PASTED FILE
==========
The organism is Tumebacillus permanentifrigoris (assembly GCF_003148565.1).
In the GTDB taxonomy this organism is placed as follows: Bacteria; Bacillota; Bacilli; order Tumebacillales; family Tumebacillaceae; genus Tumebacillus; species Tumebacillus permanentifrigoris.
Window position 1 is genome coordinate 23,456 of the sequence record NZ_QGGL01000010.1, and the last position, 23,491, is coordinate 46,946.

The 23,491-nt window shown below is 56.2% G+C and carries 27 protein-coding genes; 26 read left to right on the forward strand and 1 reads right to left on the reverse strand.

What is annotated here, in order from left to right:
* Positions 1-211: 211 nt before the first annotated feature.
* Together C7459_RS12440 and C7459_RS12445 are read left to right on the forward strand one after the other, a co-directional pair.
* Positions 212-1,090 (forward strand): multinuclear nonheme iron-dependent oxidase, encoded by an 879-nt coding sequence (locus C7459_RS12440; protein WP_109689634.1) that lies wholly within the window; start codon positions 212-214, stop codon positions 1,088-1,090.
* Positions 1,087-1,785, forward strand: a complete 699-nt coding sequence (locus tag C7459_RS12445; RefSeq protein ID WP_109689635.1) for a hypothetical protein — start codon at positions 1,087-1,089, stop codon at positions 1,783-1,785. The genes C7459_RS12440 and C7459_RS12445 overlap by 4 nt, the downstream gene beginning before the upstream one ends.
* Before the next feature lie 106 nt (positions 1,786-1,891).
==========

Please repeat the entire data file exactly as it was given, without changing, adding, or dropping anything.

The organism is Tumebacillus permanentifrigoris (assembly GCF_003148565.1).
In the GTDB taxonomy this organism is placed as follows: Bacteria; Bacillota; Bacilli; order Tumebacillales; family Tumebacillaceae; genus Tumebacillus; species Tumebacillus permanentifrigoris.
Window position 1 is genome coordinate 23,456 of the sequence record NZ_QGGL01000010.1, and the last position, 23,491, is coordinate 46,946.

The 23,491-nt window shown below is 56.2% G+C and carries 27 protein-coding genes; 26 read left to right on the forward strand and 1 reads right to left on the reverse strand.

What is annotated here, in order from left to right:
* Positions 1-211: 211 nt before the first annotated feature.
* Together C7459_RS12440 and C7459_RS12445 are read left to right on the forward strand one after the other, a co-directional pair.
* Positions 212-1,090 (forward strand): multinuclear nonheme iron-dependent oxidase, encoded by an 879-nt coding sequence (locus C7459_RS12440; protein WP_109689634.1) that lies wholly within the window; start codon positions 212-214, stop codon positions 1,088-1,090.
* Positions 1,087-1,785, forward strand: a complete 699-nt coding sequence (locus tag C7459_RS12445; RefSeq protein ID WP_109689635.1) for a hypothetical protein — start codon at positions 1,087-1,089, stop codon at positions 1,783-1,785. The genes C7459_RS12440 and C7459_RS12445 overlap by 4 nt, the downstream gene beginning before the upstream one ends.
* Before the next feature lie 106 nt (positions 1,786-1,891).